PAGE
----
“I’m sorry.” “Sorry to bother you, but ...” “I’m sorry, let me take care of that.”
Stop and listen. How many times do you hear — or say — you’re sorry?
While it’s honorable to show empathy when appropriate, the phrase “I’m sorry” has become way overused. And your brain takes all of this in as it reflects your self-image.
Why we over-apologize
Saying you’re sorry when it’s not necessary is a bad habit that can undermine your authority and chip away at your self-esteem.
Executive coach and social worker Melody Wilding has studied this topic extensively and reports this habit has become so ingrained over the years that the words seem to come out automatically.
Many times, this phrase becomes a default mechanism because people don’t know what else to say. So these words become more like filler in a conversation.
Research shows those who over-apologize may be reflecting internal doubts about their capabilities. This is accelerated when buttons are pushed that trigger old patterns.
Alternatives to saying ‘sorry’
If you find yourself in the habit of over-apologizing, here are some situations that demonstrate other options.
When someone bumps into you or gets in your way.
- Instead of automatically saying, “I’m sorry,” think of saying, “excuse me.” You don’t need to apologize for taking up space. In many cases, it’s just as much the other person’s responsibility as yours.
This has happened to me at times, and if I revert to an automatic “I’m sorry,” the usual returned phrase is “You’re fine.” While that may sound soothing in the moment, and makes up for an awkward situation, what gives the other person the authority to pardon you and assess that you’re fine?
In a way, it’s like giving away your power. This is where the subtle erosion of self-esteem comes into play — even though it all seems rather innocent.
When you have a question.
- Practice speaking up in meetings without apologizing first, encourages Wilding. Get to the point quickly.
You’re not interrupting or being annoying if you have a question, so don’t assume you are.
When you’re late for a meeting.
- “Thank you for your patience. Let’s begin.” Saying “thank you” recognizes the patience of your colleagues.
It’s a subtler, yet stronger, way to acknowledge that patience. And you’re replacing feelings of shame with gratitude, which is always a better signal to reflect back to your brain and nervous system.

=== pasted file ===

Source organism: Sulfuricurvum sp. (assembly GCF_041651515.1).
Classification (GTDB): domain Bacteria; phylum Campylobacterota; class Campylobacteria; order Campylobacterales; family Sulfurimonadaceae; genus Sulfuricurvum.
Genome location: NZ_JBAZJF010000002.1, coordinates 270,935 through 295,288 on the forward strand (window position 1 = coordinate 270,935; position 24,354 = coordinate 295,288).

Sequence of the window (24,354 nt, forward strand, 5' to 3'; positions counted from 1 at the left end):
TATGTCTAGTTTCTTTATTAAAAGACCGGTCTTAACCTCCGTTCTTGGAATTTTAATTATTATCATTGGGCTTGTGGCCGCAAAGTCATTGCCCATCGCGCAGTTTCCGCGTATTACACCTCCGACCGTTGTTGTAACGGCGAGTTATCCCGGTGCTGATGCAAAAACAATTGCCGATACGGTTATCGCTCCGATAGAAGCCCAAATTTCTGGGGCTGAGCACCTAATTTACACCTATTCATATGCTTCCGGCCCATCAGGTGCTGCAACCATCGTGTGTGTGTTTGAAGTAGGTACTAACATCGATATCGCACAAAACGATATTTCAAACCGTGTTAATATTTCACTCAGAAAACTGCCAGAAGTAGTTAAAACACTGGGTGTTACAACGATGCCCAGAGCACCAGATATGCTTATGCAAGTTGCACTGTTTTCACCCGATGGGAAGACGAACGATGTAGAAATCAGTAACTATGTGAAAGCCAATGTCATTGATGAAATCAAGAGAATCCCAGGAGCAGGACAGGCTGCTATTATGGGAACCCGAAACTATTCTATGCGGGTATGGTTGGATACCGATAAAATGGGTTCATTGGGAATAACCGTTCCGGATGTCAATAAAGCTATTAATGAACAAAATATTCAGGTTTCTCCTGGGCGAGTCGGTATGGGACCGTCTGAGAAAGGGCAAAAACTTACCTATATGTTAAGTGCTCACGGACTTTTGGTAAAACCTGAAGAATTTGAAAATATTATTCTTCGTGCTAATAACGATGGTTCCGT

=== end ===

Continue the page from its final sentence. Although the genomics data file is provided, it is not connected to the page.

When you’ve taken a while to reply to an email.
- Thanking someone at the beginning of an email for helpful information sets a better tone than profusely apologizing right off the bat. When this happens with me, I still acknowledge the delay in responding somewhere in the email. While I don’t over explain or attempt to justify, I just think it’s respectful.
When someone makes an unreasonable request for your time.
- It’s good to have stock phrases on hand when you’re blindsided by an unreasonable request. You won’t fall into a trap, over-commit and regret it later.
“That won’t work for me right now” is one of my favorite, go-to phrases. It’s objective, neutral and doesn’t cast judgment on the person’s project. It just clearly states you’re not available.
Learning to say ‘no’
Stating your limits and being clear about expectations doesn’t make you difficult. It’s actually a sign of leadership, observes Wilding.
You may be worried that saying “no” will cause people to get upset or dislike you. The reality is that others will likely respect your honesty.
When ‘sorry’ is appropriate
A well-placed apology can be very powerful. Others respect you when you take responsibility.
What’s important is to discern the difference between a scenario that requires an apology and everyday situations like those described above.
If saying “I’m sorry” has become a habit for you, take a look at how you may be relying on apologies as a verbal crutch. With practice, you can find clearer ways to express what you truly mean and become much more confident in your communication.
On a lighter note, I’ll risk a throwback quote from the old movie, “Love Story,” in which Ali MacGraw instructs Ryan O’Neal that “love means never having to say you’re sorry.”